Saturday, October 31, 2009
Tonight, tonight is beggar's night. Don't be stingy and give them a bite -- or two.
I added the "or two" and changed it to them, but that is the rhyme Dad taught me when he took me out on my first Halloween a half-century ago. Sounds like a long time, but those memories are still as fresh as the night we dressed up and went on our first rounds.
This year I didn't buy candy because last year I ended up with too much candy and quite a few caramel apples when no one came. My porch light was on, but I haven't seen a single ghost, goblin, ghoul or princess since I moved here, or anywhere in the neighborhood since I moved to the Springs. Parents take their kids to shopping malls and schools to do their trick-or-treating or to parties where I doubt they still bob for apples; they don't take them around the neighborhood. How I miss that.
Someone sent me a Halloween gift, a coffin from the vampire club, and I'd like to thank them. Whoever you are, thank you. You made my Halloween brighter and a little bit more special.
As the moon rises full and bright in the dark sky and passes towards the far horizon, the veil between the worlds of the living and the dead thins and ghosts pass into our world. Treat them gently and feed them well, but let them go before the morning sun rises to dispell the dream. They are only here for one night. When we feed the apparitions who come to the door, we honor the dead and feed them.
Tonight I honor my father who loved Halloween as much as I and imparted a joy and happiness every day of the year with his stories and jokes and his ever present smile and laughter.
Happy Halloween, Dad.
Wednesday, October 28, 2009
Snow a couple days ago and snow again this morning, off and on under such a dirty gray sky the sun cannot be seen. It's probably hiding or taking a vacation or just isn't strong enough this morning to clean the celestial windows. Whatever the reason, I am grateful for the soft white fall of autumn's ashes softening the ragged edges of the summer's bounty that drags the remaining ragged flags of brown, desiccated leaves from the skeletal trees. Like most men going bald, the trees look better clean and trimmed of delusions of summer. That's what evergreens are for with their year-round proof that the world is sometimes green.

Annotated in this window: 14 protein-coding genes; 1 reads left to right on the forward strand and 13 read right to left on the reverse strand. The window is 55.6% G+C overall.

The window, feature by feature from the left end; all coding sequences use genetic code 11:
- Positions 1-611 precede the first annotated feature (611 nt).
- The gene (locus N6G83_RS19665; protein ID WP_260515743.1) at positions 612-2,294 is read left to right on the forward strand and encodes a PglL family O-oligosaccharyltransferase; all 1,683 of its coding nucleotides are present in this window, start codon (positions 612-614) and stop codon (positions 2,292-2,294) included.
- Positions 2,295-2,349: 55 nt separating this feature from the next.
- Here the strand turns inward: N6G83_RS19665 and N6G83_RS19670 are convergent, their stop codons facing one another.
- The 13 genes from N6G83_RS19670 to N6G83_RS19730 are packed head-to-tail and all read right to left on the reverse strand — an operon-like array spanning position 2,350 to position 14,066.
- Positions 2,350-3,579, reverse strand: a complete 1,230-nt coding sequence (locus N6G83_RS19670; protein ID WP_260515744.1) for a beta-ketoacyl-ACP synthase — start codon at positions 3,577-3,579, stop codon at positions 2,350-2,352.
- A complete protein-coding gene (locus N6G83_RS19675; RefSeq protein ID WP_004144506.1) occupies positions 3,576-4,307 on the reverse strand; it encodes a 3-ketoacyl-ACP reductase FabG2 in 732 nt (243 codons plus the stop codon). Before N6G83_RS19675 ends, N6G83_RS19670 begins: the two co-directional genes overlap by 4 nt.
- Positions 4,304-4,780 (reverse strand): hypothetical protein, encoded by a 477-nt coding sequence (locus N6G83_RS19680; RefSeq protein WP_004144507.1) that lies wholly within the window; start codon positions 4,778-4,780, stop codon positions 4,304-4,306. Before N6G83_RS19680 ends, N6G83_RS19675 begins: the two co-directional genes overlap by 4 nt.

A faint scent of coconut milk and jasmine tea lingers in the house this morning and an empty bowl sits on the nightstand why I write this. I've been up since before five and have spent most of the morning lingering among people I haven't seen for almost thirty years, remembering and adding insights from a distant where I am sufficiently divorced from the fear and feelings of hopelessness that I can see what I was hidden and overlaid with chaotic emotions. I've added things I didn't know at the time and used things I heard after the fact to springboard back into the deep end of time's waters to make a better story. Although the book could be considered memoir, I've decided to let fiction carry the weight of memory and experience and set myself free to imagine what was and could have been.
Mary Ann reminded me that I should be writing and finishing this book so I can submit it to the publisher anxiously and patiently waiting for me to get on with it. She's made her first submission and is feeing quite vindicated that it ended in rejection, but there's nothing to feel vindicated about. Try the same publisher in a few months or a year and the response could be very different, acceptance instead of rejection. Rejection is such a hard and hurtful word to the writer dipping a toe in professional waters. Don't take it personally. It could have been a bad day and everyone got rejected without a reading or the editor or editor's assistant decided that everyone gets a rejection without being read because they were tired from too much Halloween candy that will never make it to the beggar's bowl. Editors are people and rejections subjective. It's no reason to quit writing or submitting. Remember all the best selling authors who couldn't even get arrested for flagrant grammar violations before someone took a chance and published their work. Now they're free to promiscuously pad their word counts with adjectives, dangling modifiers and split infinitives to their hearts' content.
Oh, well, c'est la vie écrire. Such is the writing life. And to my writing life I shall return to wallow in companionship and alienation and abandonment just like the real thing. It's one of those weeks.
That is all. Disperse.,